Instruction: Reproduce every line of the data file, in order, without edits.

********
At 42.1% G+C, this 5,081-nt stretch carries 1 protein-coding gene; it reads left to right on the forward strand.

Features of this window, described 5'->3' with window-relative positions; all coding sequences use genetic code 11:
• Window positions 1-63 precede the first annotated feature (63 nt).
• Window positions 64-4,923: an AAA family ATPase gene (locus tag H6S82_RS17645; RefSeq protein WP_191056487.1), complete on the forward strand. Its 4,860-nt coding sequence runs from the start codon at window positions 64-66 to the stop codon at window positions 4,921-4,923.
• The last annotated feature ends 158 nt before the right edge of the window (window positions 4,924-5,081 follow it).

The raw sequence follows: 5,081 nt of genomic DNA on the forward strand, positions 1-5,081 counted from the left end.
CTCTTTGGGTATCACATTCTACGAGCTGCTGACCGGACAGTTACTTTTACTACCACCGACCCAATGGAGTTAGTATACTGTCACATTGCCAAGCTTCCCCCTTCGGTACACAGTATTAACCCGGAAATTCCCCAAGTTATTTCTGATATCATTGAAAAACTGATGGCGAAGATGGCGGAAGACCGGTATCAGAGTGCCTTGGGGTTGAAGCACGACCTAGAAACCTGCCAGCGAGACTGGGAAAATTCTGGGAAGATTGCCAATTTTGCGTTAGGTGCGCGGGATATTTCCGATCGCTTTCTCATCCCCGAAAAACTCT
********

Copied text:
At 42.1% G+C, this 5,081-nt stretch carries 1 protein-coding gene; it reads left to right on the forward strand.

Features of this window, described 5'->3' with window-relative positions; all coding sequences use genetic code 11:
• Window positions 1-63 precede the first annotated feature (63 nt).
• Window positions 64-4,923: an AAA family ATPase gene (locus tag H6S82_RS17645; RefSeq protein WP_191056487.1), complete on the forward strand. Its 4,860-nt coding sequence runs from the start codon at window positions 64-66 to the stop codon at window positions 4,921-4,923.
• The last annotated feature ends 158 nt before the right edge of the window (window positions 4,924-5,081 follow it).

The raw sequence follows: 5,081 nt of genomic DNA on the forward strand, positions 1-5,081 counted from the left end.
CTCTTTGGGTATCACATTCTACGAGCTGCTGACCGGACAGTTACTTTTACTACCACCGACCCAATGGAGTTAGTATACTGTCACATTGCCAAGCTTCCCCCTTCGGTACACAGTATTAACCCGGAAATTCCCCAAGTTATTTCTGATATCATTGAAAAACTGATGGCGAAGATGGCGGAAGACCGGTATCAGAGTGCCTTGGGGTTGAAGCACGACCTAGAAACCTGCCAGCGAGACTGGGAAAATTCTGGGAAGATTGCCAATTTTGCGTTAGGTGCGCGGGATATTTCCGATCGCTTTCTCATCCCCGAAAAACTCT